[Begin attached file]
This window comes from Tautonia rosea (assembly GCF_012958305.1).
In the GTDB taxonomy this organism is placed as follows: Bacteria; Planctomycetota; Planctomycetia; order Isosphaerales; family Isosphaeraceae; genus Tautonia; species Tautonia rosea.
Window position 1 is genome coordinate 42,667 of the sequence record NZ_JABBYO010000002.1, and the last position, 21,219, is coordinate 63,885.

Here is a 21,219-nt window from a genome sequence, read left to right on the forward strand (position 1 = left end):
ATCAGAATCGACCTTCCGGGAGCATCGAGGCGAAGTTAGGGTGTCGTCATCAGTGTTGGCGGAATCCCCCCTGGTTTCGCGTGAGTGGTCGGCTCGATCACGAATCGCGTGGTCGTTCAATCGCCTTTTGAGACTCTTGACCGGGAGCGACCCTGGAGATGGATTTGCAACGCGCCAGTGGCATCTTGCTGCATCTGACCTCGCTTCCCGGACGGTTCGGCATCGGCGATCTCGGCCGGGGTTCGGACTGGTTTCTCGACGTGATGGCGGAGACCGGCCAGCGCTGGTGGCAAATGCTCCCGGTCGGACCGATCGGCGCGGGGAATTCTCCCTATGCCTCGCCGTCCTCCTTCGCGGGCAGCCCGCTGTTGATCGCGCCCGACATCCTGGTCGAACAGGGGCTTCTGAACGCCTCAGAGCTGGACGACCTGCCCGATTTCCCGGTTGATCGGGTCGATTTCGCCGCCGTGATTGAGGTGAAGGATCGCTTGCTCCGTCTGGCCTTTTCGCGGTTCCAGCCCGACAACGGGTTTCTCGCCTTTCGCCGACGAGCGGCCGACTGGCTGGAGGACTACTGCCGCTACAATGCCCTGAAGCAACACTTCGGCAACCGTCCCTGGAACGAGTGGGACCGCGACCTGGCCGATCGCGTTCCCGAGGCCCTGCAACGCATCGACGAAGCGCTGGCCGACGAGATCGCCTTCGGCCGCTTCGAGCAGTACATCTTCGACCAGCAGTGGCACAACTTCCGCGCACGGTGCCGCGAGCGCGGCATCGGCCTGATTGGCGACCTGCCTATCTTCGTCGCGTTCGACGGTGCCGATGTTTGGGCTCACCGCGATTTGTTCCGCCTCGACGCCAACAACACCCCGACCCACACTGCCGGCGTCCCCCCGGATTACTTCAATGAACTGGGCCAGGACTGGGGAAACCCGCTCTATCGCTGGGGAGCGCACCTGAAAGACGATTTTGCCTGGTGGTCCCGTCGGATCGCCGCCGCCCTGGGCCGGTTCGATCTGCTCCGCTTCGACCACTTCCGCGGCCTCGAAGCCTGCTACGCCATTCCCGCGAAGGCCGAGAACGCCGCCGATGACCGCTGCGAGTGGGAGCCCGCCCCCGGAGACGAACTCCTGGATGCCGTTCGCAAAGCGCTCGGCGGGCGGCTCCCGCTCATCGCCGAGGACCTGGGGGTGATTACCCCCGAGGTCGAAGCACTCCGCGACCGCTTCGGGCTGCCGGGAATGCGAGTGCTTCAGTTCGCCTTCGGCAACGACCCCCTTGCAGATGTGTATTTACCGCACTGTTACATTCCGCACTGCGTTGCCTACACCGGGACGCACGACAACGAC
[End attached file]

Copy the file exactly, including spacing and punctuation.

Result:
This window comes from Tautonia rosea (assembly GCF_012958305.1).
In the GTDB taxonomy this organism is placed as follows: Bacteria; Planctomycetota; Planctomycetia; order Isosphaerales; family Isosphaeraceae; genus Tautonia; species Tautonia rosea.
Window position 1 is genome coordinate 42,667 of the sequence record NZ_JABBYO010000002.1, and the last position, 21,219, is coordinate 63,885.

Here is a 21,219-nt window from a genome sequence, read left to right on the forward strand (position 1 = left end):
ATCAGAATCGACCTTCCGGGAGCATCGAGGCGAAGTTAGGGTGTCGTCATCAGTGTTGGCGGAATCCCCCCTGGTTTCGCGTGAGTGGTCGGCTCGATCACGAATCGCGTGGTCGTTCAATCGCCTTTTGAGACTCTTGACCGGGAGCGACCCTGGAGATGGATTTGCAACGCGCCAGTGGCATCTTGCTGCATCTGACCTCGCTTCCCGGACGGTTCGGCATCGGCGATCTCGGCCGGGGTTCGGACTGGTTTCTCGACGTGATGGCGGAGACCGGCCAGCGCTGGTGGCAAATGCTCCCGGTCGGACCGATCGGCGCGGGGAATTCTCCCTATGCCTCGCCGTCCTCCTTCGCGGGCAGCCCGCTGTTGATCGCGCCCGACATCCTGGTCGAACAGGGGCTTCTGAACGCCTCAGAGCTGGACGACCTGCCCGATTTCCCGGTTGATCGGGTCGATTTCGCCGCCGTGATTGAGGTGAAGGATCGCTTGCTCCGTCTGGCCTTTTCGCGGTTCCAGCCCGACAACGGGTTTCTCGCCTTTCGCCGACGAGCGGCCGACTGGCTGGAGGACTACTGCCGCTACAATGCCCTGAAGCAACACTTCGGCAACCGTCCCTGGAACGAGTGGGACCGCGACCTGGCCGATCGCGTTCCCGAGGCCCTGCAACGCATCGACGAAGCGCTGGCCGACGAGATCGCCTTCGGCCGCTTCGAGCAGTACATCTTCGACCAGCAGTGGCACAACTTCCGCGCACGGTGCCGCGAGCGCGGCATCGGCCTGATTGGCGACCTGCCTATCTTCGTCGCGTTCGACGGTGCCGATGTTTGGGCTCACCGCGATTTGTTCCGCCTCGACGCCAACAACACCCCGACCCACACTGCCGGCGTCCCCCCGGATTACTTCAATGAACTGGGCCAGGACTGGGGAAACCCGCTCTATCGCTGGGGAGCGCACCTGAAAGACGATTTTGCCTGGTGGTCCCGTCGGATCGCCGCCGCCCTGGGCCGGTTCGATCTGCTCCGCTTCGACCACTTCCGCGGCCTCGAAGCCTGCTACGCCATTCCCGCGAAGGCCGAGAACGCCGCCGATGACCGCTGCGAGTGGGAGCCCGCCCCCGGAGACGAACTCCTGGATGCCGTTCGCAAAGCGCTCGGCGGGCGGCTCCCGCTCATCGCCGAGGACCTGGGGGTGATTACCCCCGAGGTCGAAGCACTCCGCGACCGCTTCGGGCTGCCGGGAATGCGAGTGCTTCAGTTCGCCTTCGGCAACGACCCCCTTGCAGATGTGTATTTACCGCACTGTTACATTCCGCACTGCGTTGCCTACACCGGGACGCACGACAACGAC